It is impossible not to hear the sincere plea for the environment that Morrissey has embedded in this novel, and her articulation of the network of connections that exist below the floor of the forest, the mesh of roots and spores that binds together not only all of nature but humanity also, echoes the entreaty Richard Powers makes in his Man Booker shortlisted novel The Overstory. That said, the two novelists couldn’t have taken more divergent approaches to the same theme.
Arcadia bubbles along enthusiastically, seeming to promise that all will be well as long as we care sufficiently. There is something nostalgic about this book, despite its being set in the present day. Not even all the talk of ecotourism or gourmet farming can allay the sense that we might be in the 1950s, in an Australia that still retains about it something very English. Even the plotting is reminiscent of Famous Five Britain: covert operations at an isolated farmhouse, a rogue scientist, hidden tunnels and a smugglers’ cove.
The world Morrissey gives us here is insular, conservative. There may be lamentations about climate change and the blight of rampant development, but they are driven as much by a desire to preserve comfortable lifestyles as they are about concerns for the environment, as earnest as those concerns may be: People come here to get out of the rat race, follow a dream, prioritise family and health and lifestyle. We just have to be careful that we don’t get loved to death, overrun or sold out.
Morrissey’s social and political preoccupations never find their way into the structural bedrock of Arcadia. Rather, they present as recurring dinner conversations. As a result, dialogue gets bogged down in question-and-answer sessions outlining swaths of local history or advocating a position on anything from foreign investment to the horrors of Sydney.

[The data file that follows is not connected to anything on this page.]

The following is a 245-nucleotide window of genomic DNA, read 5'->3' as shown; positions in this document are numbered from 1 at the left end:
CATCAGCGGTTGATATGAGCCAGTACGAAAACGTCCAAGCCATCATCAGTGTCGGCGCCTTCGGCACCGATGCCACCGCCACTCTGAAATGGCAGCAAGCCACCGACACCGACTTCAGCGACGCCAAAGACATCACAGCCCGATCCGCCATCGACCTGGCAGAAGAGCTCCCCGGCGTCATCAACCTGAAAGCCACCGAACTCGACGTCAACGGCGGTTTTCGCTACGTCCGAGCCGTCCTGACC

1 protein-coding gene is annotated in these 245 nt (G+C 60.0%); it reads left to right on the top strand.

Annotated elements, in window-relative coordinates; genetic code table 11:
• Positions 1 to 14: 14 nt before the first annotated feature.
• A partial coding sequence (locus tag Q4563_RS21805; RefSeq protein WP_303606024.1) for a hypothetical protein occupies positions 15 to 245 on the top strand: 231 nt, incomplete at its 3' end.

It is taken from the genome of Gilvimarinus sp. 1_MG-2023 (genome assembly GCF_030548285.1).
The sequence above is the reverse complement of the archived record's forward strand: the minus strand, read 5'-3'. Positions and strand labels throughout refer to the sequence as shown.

It may seem unfair to criticise a writer such as Morrissey for the way she tackles social and political issues, but given their prominence in Arcadia it’s difficult to ignore the incongruities in what she presents. She seems unaware, for example, of the irony in Sally regretting the killing of Tasmania’s indigenous population, only to seethe a matter of weeks later against the injustice of another white family making claim to her land.
Surely we have moved beyond white middle-class characters paternalistically exclaiming how “shocking and terrible” the historical treatment of Aborigines has been, without giving Aboriginal people their own voice in our narratives. And there is something off-key in the story of a female scientist (so rare in fiction) abandoning her vocation when her marriage breaks down and returning to it only when the male scientist with whom she falls in love reawakens her passion for it.
It is easy (too easy sometimes) to get carried away by Morrissey’s storytelling, and when she allows her writing to get lost in a moment — an encounter with an owl in the forest; two lovers sailing along the coastline — she is a master of the genre. But there are jarring notes in Arcadia as well as harmonious ones, and they regularly remind us how far we are, on this island Morrissey depicts, from modern Australia. is a writer and critic.